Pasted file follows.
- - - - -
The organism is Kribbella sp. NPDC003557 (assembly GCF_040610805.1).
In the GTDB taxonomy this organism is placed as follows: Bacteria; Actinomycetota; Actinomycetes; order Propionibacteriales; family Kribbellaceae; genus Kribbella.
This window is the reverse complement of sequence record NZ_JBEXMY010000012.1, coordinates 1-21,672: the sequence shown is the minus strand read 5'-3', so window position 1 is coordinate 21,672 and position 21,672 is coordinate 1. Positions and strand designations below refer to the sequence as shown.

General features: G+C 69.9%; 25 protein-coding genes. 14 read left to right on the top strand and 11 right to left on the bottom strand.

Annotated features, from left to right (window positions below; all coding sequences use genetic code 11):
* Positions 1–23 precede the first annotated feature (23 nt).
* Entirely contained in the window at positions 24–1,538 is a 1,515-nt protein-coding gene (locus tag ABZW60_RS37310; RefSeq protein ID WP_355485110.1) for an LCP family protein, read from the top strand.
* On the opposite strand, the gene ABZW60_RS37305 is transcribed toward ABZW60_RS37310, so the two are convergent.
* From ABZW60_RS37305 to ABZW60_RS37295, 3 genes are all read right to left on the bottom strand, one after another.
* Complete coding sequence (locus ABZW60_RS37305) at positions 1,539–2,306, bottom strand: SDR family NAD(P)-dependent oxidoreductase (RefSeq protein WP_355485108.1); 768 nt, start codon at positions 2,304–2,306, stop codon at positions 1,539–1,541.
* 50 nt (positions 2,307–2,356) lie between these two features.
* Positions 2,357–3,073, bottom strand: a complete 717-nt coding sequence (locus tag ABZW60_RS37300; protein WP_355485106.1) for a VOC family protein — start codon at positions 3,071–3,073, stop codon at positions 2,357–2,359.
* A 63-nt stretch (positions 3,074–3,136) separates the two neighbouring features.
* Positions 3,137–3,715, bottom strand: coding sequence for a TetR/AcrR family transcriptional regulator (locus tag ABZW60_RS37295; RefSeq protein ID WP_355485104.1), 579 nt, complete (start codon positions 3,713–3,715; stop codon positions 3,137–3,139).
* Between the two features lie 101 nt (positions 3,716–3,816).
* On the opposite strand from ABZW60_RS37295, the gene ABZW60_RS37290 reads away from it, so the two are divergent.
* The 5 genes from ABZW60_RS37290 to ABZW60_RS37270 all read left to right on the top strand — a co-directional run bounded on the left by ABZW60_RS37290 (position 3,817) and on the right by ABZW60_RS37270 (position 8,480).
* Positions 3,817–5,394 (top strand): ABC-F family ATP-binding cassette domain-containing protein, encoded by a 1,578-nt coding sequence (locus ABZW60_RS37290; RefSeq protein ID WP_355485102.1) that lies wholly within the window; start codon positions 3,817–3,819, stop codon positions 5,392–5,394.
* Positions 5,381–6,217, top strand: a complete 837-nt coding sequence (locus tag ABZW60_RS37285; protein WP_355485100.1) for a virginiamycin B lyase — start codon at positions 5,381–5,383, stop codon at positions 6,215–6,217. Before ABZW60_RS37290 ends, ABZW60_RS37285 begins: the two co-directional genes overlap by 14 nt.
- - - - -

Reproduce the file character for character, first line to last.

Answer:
The organism is Kribbella sp. NPDC003557 (assembly GCF_040610805.1).
In the GTDB taxonomy this organism is placed as follows: Bacteria; Actinomycetota; Actinomycetes; order Propionibacteriales; family Kribbellaceae; genus Kribbella.
This window is the reverse complement of sequence record NZ_JBEXMY010000012.1, coordinates 1-21,672: the sequence shown is the minus strand read 5'-3', so window position 1 is coordinate 21,672 and position 21,672 is coordinate 1. Positions and strand designations below refer to the sequence as shown.

General features: G+C 69.9%; 25 protein-coding genes. 14 read left to right on the top strand and 11 right to left on the bottom strand.

Annotated features, from left to right (window positions below; all coding sequences use genetic code 11):
* Positions 1–23 precede the first annotated feature (23 nt).
* Entirely contained in the window at positions 24–1,538 is a 1,515-nt protein-coding gene (locus tag ABZW60_RS37310; RefSeq protein ID WP_355485110.1) for an LCP family protein, read from the top strand.
* On the opposite strand, the gene ABZW60_RS37305 is transcribed toward ABZW60_RS37310, so the two are convergent.
* From ABZW60_RS37305 to ABZW60_RS37295, 3 genes are all read right to left on the bottom strand, one after another.
* Complete coding sequence (locus ABZW60_RS37305) at positions 1,539–2,306, bottom strand: SDR family NAD(P)-dependent oxidoreductase (RefSeq protein WP_355485108.1); 768 nt, start codon at positions 2,304–2,306, stop codon at positions 1,539–1,541.
* 50 nt (positions 2,307–2,356) lie between these two features.
* Positions 2,357–3,073, bottom strand: a complete 717-nt coding sequence (locus tag ABZW60_RS37300; protein WP_355485106.1) for a VOC family protein — start codon at positions 3,071–3,073, stop codon at positions 2,357–2,359.
* A 63-nt stretch (positions 3,074–3,136) separates the two neighbouring features.
* Positions 3,137–3,715, bottom strand: coding sequence for a TetR/AcrR family transcriptional regulator (locus tag ABZW60_RS37295; RefSeq protein ID WP_355485104.1), 579 nt, complete (start codon positions 3,713–3,715; stop codon positions 3,137–3,139).
* Between the two features lie 101 nt (positions 3,716–3,816).
* On the opposite strand from ABZW60_RS37295, the gene ABZW60_RS37290 reads away from it, so the two are divergent.
* The 5 genes from ABZW60_RS37290 to ABZW60_RS37270 all read left to right on the top strand — a co-directional run bounded on the left by ABZW60_RS37290 (position 3,817) and on the right by ABZW60_RS37270 (position 8,480).
* Positions 3,817–5,394 (top strand): ABC-F family ATP-binding cassette domain-containing protein, encoded by a 1,578-nt coding sequence (locus ABZW60_RS37290; RefSeq protein ID WP_355485102.1) that lies wholly within the window; start codon positions 3,817–3,819, stop codon positions 5,392–5,394.
* Positions 5,381–6,217, top strand: a complete 837-nt coding sequence (locus tag ABZW60_RS37285; protein WP_355485100.1) for a virginiamycin B lyase — start codon at positions 5,381–5,383, stop codon at positions 6,215–6,217. Before ABZW60_RS37290 ends, ABZW60_RS37285 begins: the two co-directional genes overlap by 14 nt.